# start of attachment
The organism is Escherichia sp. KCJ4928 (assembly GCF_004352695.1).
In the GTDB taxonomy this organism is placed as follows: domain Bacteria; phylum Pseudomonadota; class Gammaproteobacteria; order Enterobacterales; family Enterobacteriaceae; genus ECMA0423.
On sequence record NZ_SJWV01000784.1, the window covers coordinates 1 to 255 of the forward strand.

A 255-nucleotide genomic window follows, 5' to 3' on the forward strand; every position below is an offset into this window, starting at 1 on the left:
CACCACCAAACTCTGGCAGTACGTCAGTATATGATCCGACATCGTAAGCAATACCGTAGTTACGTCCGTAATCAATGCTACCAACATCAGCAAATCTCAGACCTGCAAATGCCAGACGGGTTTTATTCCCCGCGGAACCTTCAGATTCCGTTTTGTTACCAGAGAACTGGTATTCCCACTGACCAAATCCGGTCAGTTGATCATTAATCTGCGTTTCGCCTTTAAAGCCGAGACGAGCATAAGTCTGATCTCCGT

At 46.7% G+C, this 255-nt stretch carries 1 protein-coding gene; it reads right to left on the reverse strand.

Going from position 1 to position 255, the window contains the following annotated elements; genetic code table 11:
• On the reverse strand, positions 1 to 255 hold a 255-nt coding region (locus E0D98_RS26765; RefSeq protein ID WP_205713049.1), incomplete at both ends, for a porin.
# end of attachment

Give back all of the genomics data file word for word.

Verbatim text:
The organism is Escherichia sp. KCJ4928 (assembly GCF_004352695.1).
In the GTDB taxonomy this organism is placed as follows: domain Bacteria; phylum Pseudomonadota; class Gammaproteobacteria; order Enterobacterales; family Enterobacteriaceae; genus ECMA0423.
On sequence record NZ_SJWV01000784.1, the window covers coordinates 1 to 255 of the forward strand.

A 255-nucleotide genomic window follows, 5' to 3' on the forward strand; every position below is an offset into this window, starting at 1 on the left:
CACCACCAAACTCTGGCAGTACGTCAGTATATGATCCGACATCGTAAGCAATACCGTAGTTACGTCCGTAATCAATGCTACCAACATCAGCAAATCTCAGACCTGCAAATGCCAGACGGGTTTTATTCCCCGCGGAACCTTCAGATTCCGTTTTGTTACCAGAGAACTGGTATTCCCACTGACCAAATCCGGTCAGTTGATCATTAATCTGCGTTTCGCCTTTAAAGCCGAGACGAGCATAAGTCTGATCTCCGT

At 46.7% G+C, this 255-nt stretch carries 1 protein-coding gene; it reads right to left on the reverse strand.

Going from position 1 to position 255, the window contains the following annotated elements; genetic code table 11:
• On the reverse strand, positions 1 to 255 hold a 255-nt coding region (locus E0D98_RS26765; RefSeq protein ID WP_205713049.1), incomplete at both ends, for a porin.